June 5, 2011
The body of 13-year-old Tywonde' Jones lay under a white sheet behind a decrepit vacant home in Northwest Baltimore.
He had been stabbed and slashed 228 times. One-hundred and eighty-eight were puncture wounds, some as deep as six inches, piercing his skull, lungs, ribs, liver and kidney. He suffered injuries to his arms and hands as he tried to fend off the blows.
Word quickly spread, and the boy's mother, Monica, frenzied and grief-stricken, rushed down to Cordelia Avenue in central Park Heights. It was the night of Nov. 29, 2007. An unknown boy approached her.
"I'm so sorry," she recalls him saying. "This wasn't supposed to happen. But we know who did it. And we're going to get him."
Within four months, the teen whom detectives had developed as a suspect in Tywonde' Jones' death was fatally shot before police had compiled enough evidence to arrest and to charge.
In the code of the street, a boy's murder had been taken care of. But even the killer of a killer must be brought to justice.
Pattern of vengeance
In Baltimore's toughest neighborhoods, the slightest provocation can touch off the deadliest violence, and like cracking open a shaken-up bottle of soda, it can be impossible to contain. Many city shootings can be traced back to beefs that span months or years, grievances all too often settled on the street through a pattern of vengeance.
For some, it's a means of survival; to others, it can lead to a satisfying remedy.
Amid a flurry of conflicting stories and dueling allegiances, motive often gets lost, and the real reason for Tywonde's stabbing may never be fully understood. To piece together events surrounding his death, The Baltimore Sun interviewed family members and law enforcement officials, sat in on court hearings and reviewed police reports, autopsies and other records.
Police and prosecutors blame the killing on a dispute within gangs. But Tywonde's older brother, Anthony Jones, said the initial feud was more simplistic: it was because of him, and sparked by a Lil' Wayne rap song playing over a cell phone.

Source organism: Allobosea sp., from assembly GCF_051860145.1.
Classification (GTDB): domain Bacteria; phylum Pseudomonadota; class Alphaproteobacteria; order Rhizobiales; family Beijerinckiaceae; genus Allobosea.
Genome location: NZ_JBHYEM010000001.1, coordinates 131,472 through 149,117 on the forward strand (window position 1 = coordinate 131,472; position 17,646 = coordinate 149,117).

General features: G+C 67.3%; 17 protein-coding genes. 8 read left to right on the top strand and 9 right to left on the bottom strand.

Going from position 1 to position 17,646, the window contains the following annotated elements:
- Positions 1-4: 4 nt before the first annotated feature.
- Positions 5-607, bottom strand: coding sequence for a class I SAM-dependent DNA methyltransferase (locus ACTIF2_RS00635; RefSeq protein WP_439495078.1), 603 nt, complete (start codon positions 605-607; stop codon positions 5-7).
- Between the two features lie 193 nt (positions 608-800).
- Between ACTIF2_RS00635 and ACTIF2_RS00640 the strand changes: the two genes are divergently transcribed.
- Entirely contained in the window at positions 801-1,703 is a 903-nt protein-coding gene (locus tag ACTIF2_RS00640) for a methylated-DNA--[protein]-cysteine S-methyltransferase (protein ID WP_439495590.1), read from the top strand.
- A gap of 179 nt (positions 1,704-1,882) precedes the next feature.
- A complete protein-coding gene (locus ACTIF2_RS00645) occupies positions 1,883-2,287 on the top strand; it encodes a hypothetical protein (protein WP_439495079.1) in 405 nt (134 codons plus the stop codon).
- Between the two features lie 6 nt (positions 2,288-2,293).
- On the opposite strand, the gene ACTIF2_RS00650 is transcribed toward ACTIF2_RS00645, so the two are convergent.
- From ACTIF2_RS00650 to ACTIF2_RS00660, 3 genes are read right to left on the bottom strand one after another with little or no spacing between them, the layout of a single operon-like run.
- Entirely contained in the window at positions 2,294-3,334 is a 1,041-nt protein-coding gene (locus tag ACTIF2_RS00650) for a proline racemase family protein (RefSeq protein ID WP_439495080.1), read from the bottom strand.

"You better cut that phone off before it get took," a boy said to Anthony Jones one day at Garrison Middle School.
He retorted, "By who?"
"By me," the teen replied.
And that was that. Anthony Jones, who at the time was 15, said he challenged the boy, a member of the Bloods, to a fight, and they and their friends walked to a bus stop for an old-fashioned schoolyard fight. He said the two squared up, and he landed a blow to the boy's jaw.
"I banged him one time, and he ran," Anthony Jones recalled in an interview.
Anthony said word spread that he had not fought the boy, but jumped him — a dishonorable offense — and his friends vowed revenge. Where fists had sufficed in the first encounter, the stakes had been raised. He says someone tried to shoot him in an alley, and a group of teens later showed up at his grandmother's house and told her that if they couldn't get Anthony Jones, they would get someone that he loved.
Anthony and Tywonde' Jones had grown up together in Park Heights, the youngest of five children. With their father gone and their mother battling drugs, child protective services threatened to put the boys into a foster home. Their grandmother came to the rescue and adopted them.
Relatives described Tywonde' as a precocious boy. His siblings suffered developmental disabilities, blamed on lead paint, but Tywonde' not only persevered but thrived. He did well in school and enjoyed reading Harry Potter books. An older sister would often get frustrated because she struggled to read and write, and he would patiently try to help her learn.